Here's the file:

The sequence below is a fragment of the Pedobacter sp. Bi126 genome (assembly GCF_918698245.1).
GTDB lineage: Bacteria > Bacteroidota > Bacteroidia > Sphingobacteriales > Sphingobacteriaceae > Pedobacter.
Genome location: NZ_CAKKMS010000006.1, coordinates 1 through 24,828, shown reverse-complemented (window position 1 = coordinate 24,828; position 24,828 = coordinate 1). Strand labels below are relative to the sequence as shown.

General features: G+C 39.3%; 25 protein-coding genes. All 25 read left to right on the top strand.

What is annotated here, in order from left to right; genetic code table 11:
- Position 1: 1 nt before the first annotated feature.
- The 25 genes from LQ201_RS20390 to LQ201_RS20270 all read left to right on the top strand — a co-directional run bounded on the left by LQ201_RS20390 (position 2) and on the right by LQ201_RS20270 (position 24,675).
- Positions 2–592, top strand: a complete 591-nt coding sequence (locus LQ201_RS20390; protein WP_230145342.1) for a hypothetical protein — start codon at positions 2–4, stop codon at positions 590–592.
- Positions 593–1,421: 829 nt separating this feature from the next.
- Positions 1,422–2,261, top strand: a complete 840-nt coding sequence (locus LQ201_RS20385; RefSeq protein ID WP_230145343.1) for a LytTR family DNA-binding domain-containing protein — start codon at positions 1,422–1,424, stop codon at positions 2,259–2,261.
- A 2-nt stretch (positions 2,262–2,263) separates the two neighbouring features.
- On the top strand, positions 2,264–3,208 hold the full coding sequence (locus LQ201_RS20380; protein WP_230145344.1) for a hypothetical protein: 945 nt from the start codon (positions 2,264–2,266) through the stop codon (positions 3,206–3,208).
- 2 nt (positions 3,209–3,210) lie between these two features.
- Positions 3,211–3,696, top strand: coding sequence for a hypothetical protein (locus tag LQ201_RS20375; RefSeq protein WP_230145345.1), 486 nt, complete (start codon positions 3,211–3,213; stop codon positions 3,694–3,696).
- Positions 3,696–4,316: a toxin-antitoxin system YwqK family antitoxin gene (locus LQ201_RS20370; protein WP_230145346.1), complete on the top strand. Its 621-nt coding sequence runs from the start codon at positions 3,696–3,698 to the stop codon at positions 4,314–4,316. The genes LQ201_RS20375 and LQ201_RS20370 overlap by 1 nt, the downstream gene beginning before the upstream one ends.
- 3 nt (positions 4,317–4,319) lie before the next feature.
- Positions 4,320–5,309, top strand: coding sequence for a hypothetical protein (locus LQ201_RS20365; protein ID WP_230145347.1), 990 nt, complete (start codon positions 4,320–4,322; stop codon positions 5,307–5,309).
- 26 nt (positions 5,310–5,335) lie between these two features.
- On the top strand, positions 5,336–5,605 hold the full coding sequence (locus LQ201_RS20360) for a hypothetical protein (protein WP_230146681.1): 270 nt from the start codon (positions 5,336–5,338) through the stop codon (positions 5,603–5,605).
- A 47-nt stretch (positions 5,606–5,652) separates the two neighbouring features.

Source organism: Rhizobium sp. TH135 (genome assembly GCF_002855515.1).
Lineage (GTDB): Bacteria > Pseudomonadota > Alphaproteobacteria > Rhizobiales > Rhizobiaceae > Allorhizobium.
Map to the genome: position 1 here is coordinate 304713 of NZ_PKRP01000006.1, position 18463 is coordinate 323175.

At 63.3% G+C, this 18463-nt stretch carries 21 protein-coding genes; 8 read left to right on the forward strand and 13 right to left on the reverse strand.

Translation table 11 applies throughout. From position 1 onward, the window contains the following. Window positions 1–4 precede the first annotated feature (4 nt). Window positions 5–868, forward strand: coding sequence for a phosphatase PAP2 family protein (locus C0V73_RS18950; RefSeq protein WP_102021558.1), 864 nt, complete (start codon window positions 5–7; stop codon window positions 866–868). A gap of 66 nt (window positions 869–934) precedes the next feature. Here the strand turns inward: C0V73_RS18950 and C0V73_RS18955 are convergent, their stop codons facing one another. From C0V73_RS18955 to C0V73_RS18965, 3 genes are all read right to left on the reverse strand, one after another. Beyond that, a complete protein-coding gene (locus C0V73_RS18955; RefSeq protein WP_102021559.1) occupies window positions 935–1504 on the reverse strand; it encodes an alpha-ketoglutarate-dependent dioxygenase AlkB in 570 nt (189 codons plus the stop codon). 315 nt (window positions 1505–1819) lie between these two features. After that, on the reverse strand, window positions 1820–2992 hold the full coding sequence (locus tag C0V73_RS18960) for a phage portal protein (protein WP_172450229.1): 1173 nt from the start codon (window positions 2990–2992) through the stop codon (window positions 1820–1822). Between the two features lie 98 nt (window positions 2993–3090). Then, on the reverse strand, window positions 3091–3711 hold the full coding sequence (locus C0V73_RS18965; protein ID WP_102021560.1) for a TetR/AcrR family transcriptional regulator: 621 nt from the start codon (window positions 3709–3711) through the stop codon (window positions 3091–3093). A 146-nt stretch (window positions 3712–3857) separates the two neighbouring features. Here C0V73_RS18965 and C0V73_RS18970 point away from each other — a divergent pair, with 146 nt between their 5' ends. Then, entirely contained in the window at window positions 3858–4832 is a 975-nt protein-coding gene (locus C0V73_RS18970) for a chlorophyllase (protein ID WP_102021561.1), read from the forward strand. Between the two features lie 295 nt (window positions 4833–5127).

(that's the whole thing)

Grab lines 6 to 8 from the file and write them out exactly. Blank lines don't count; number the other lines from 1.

- Position 1: 1 nt before the first annotated feature.
- The 25 genes from LQ201_RS20390 to LQ201_RS20270 all read left to right on the top strand — a co-directional run bounded on the left by LQ201_RS20390 (position 2) and on the right by LQ201_RS20270 (position 24,675).
- Positions 2–592, top strand: a complete 591-nt coding sequence (locus LQ201_RS20390; protein WP_230145342.1) for a hypothetical protein — start codon at positions 2–4, stop codon at positions 590–592.